Have you ever seen a video online or listened to a recording of someone speaking where their speech was punctuated with what sounds like a gunshot?
Whilst there are a number of reasons this might be happening, the most common is that they haven’t used a pop filter with their microphone and every time they say a word with a hard stop (like “crack”, “stop” or “bat”), the force of their voice hits the microphone head-on, causing that distinctive noise.
Have no fear! We’ve scoured the market for the best pop filters around so that you don’t have to.
We’ve found filters to fit every need and budget, so get your microphone set up how you like it – we have the feeling you’ll be using it soon.
Top 5 Pop Filters For 2019
The table below shows the name of each pop filter we’ll be reviewing, as well as the type of microphone it’s intended for and the type of filter it is. This is a brief overview, but just wait – the real meat of this article is yet to come.
|Pop Filter||Mic Type||Filter Type|
|On Stage Foam Ball-Type Mic Windscreen||Standard||Foam cover|
|Dragonpad USA Pop filter||Any||Clip on|
|Sywon Metal Mesh Pop Filter (Editor's Pick!)||Standard/Condenser||Shield|
|VocalBeat Foam Pop Filter||Large (2.5” diameter)||Foam cover|
|Auphonix Premium Audio 6-inch Microphone Pop Filter||Any||Clip on|
Now that you have a feel for the types of products we have in store, let’s take a closer look at each, evaluating their strengths and weaknesses as we go.
The first in line is also the least expensive, the On Stage Foam Ball-Type Mic Windscreen.
On Stage Foam Ball-Type Mic Windscreen – Best Light Use Pop Filter
This pop filter is intended for use with a standard “karaoke style” microphone, so it won’t fit some of the larger, more popular models like the Blue Yeti, but it will absolutely make you easier to listen to after one drink too many.
Its primary draw is its extremely low price point.
Costing around 3 USD, this product is a very cost-effective way of getting the most from your low to mid-end microphone, and as an added bonus it comes in red or blue if the standard black doesn’t take your fancy.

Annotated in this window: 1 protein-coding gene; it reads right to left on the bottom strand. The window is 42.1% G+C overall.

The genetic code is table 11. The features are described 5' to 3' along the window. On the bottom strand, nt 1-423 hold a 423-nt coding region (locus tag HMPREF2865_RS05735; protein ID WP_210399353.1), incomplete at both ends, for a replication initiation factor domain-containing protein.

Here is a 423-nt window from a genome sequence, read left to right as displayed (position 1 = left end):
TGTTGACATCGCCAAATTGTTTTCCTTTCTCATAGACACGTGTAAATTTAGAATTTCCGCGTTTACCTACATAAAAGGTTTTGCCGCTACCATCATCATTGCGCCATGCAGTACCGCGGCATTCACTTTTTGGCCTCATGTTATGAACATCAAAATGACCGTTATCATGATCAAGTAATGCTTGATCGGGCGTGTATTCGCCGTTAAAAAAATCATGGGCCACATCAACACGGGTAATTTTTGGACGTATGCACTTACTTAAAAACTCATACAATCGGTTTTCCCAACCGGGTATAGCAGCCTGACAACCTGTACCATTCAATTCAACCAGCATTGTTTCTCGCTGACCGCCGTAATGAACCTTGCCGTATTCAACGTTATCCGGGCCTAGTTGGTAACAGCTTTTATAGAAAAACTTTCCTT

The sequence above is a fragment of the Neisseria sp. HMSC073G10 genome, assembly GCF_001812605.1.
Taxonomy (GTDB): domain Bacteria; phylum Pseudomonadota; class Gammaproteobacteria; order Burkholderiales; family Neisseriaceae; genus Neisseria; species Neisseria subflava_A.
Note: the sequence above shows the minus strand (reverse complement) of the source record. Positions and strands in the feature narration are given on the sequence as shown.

So, what exactly is a karaoke-style mic? Well, the manufacturers say that anything similar to a Shure SM58 will work.
That particular model has dimensions of 10 x 4.9 x 3.3” but it’s worth noting that there is a pretty decent amount of elasticity to the foam that this product is made of, so even if your microphone is slightly larger, there’s a good chance it’ll fit.
The shape of the filter is rounded but not particularly tight. This is likely to make it work with a wider range of products, but as a result, it tends to hang loosely at the base. This doesn’t have any effect on the quality of your audio but might look a little untidy, so if this kind of thing annoys you, you might be better with a more specialized filter.
For most people, though, this will do the job nicely.
Somewhat worryingly, this product was labeled as containing harmful materials, however, we’re pleased to say that when the manufacturer was queried about this, they revealed this to be a mistake. In fact, this is a pretty simple, medium density foam filter, so we’re not sure why this label was applied, but it’s nice to have some clarification.
Despite its reasonable thickness, it has good airflow so you don’t have to raise your voice when speaking – it’ll hear you just fine if you use your normal voice.
All things considered, this is one of the very best inexpensive pop filters around.